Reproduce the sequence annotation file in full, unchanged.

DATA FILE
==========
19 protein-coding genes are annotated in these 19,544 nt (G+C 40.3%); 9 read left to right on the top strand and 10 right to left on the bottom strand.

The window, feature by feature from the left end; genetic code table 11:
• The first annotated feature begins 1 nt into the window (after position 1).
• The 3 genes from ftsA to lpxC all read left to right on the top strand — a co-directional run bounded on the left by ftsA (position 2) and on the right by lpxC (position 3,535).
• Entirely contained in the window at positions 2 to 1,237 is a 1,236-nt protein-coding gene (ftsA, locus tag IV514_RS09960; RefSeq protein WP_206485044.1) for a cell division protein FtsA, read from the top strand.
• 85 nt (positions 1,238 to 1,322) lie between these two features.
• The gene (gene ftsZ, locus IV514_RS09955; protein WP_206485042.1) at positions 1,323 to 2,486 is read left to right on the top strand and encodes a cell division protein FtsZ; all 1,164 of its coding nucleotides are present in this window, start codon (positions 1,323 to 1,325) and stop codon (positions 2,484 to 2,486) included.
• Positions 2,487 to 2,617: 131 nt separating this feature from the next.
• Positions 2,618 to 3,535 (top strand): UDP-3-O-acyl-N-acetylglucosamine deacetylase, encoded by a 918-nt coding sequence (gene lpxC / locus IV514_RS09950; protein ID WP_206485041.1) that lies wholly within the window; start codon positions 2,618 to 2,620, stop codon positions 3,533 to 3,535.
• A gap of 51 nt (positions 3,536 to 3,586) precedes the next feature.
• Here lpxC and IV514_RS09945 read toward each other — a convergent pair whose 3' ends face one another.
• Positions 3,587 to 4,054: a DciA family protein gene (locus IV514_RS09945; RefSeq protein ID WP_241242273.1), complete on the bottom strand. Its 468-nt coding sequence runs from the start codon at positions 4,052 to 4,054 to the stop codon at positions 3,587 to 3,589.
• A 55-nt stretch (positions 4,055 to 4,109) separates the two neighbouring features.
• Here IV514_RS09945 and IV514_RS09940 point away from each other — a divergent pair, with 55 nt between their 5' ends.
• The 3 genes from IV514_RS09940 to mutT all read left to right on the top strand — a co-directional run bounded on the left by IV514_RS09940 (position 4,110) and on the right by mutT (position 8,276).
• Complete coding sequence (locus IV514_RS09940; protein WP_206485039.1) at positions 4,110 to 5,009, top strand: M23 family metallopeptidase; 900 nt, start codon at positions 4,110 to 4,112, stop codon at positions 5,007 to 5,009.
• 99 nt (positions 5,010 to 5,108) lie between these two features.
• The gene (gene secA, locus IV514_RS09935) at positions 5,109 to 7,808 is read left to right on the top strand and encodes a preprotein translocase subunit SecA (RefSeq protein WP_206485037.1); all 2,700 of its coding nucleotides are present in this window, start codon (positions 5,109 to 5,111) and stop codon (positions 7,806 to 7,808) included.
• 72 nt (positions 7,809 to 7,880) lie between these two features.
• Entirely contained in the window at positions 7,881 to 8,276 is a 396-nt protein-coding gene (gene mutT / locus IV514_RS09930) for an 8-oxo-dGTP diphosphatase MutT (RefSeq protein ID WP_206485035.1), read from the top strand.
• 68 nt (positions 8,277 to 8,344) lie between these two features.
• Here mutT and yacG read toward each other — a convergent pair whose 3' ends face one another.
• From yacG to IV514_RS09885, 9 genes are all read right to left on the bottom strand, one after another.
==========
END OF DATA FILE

19 protein-coding genes are annotated in these 19,544 nt (G+C 40.3%); 9 read left to right on the top strand and 10 right to left on the bottom strand.

The window, feature by feature from the left end; genetic code table 11:
• The first annotated feature begins 1 nt into the window (after position 1).
• The 3 genes from ftsA to lpxC all read left to right on the top strand — a co-directional run bounded on the left by ftsA (position 2) and on the right by lpxC (position 3,535).
• Entirely contained in the window at positions 2 to 1,237 is a 1,236-nt protein-coding gene (ftsA, locus tag IV514_RS09960; RefSeq protein WP_206485044.1) for a cell division protein FtsA, read from the top strand.
• 85 nt (positions 1,238 to 1,322) lie between these two features.
• The gene (gene ftsZ, locus IV514_RS09955; protein WP_206485042.1) at positions 1,323 to 2,486 is read left to right on the top strand and encodes a cell division protein FtsZ; all 1,164 of its coding nucleotides are present in this window, start codon (positions 1,323 to 1,325) and stop codon (positions 2,484 to 2,486) included.
• Positions 2,487 to 2,617: 131 nt separating this feature from the next.
• Positions 2,618 to 3,535 (top strand): UDP-3-O-acyl-N-acetylglucosamine deacetylase, encoded by a 918-nt coding sequence (gene lpxC / locus IV514_RS09950; protein ID WP_206485041.1) that lies wholly within the window; start codon positions 2,618 to 2,620, stop codon positions 3,533 to 3,535.
• A gap of 51 nt (positions 3,536 to 3,586) precedes the next feature.
• Here lpxC and IV514_RS09945 read toward each other — a convergent pair whose 3' ends face one another.
• Positions 3,587 to 4,054: a DciA family protein gene (locus IV514_RS09945; RefSeq protein ID WP_241242273.1), complete on the bottom strand. Its 468-nt coding sequence runs from the start codon at positions 4,052 to 4,054 to the stop codon at positions 3,587 to 3,589.
• A 55-nt stretch (positions 4,055 to 4,109) separates the two neighbouring features.
• Here IV514_RS09945 and IV514_RS09940 point away from each other — a divergent pair, with 55 nt between their 5' ends.
• The 3 genes from IV514_RS09940 to mutT all read left to right on the top strand — a co-directional run bounded on the left by IV514_RS09940 (position 4,110) and on the right by mutT (position 8,276).
• Complete coding sequence (locus IV514_RS09940; protein WP_206485039.1) at positions 4,110 to 5,009, top strand: M23 family metallopeptidase; 900 nt, start codon at positions 4,110 to 4,112, stop codon at positions 5,007 to 5,009.
• 99 nt (positions 5,010 to 5,108) lie between these two features.
• The gene (gene secA, locus IV514_RS09935) at positions 5,109 to 7,808 is read left to right on the top strand and encodes a preprotein translocase subunit SecA (RefSeq protein WP_206485037.1); all 2,700 of its coding nucleotides are present in this window, start codon (positions 5,109 to 5,111) and stop codon (positions 7,806 to 7,808) included.
• 72 nt (positions 7,809 to 7,880) lie between these two features.
• Entirely contained in the window at positions 7,881 to 8,276 is a 396-nt protein-coding gene (gene mutT / locus IV514_RS09930) for an 8-oxo-dGTP diphosphatase MutT (RefSeq protein ID WP_206485035.1), read from the top strand.
• 68 nt (positions 8,277 to 8,344) lie between these two features.
• Here mutT and yacG read toward each other — a convergent pair whose 3' ends face one another.
• From yacG to IV514_RS09885, 9 genes are all read right to left on the bottom strand, one after another.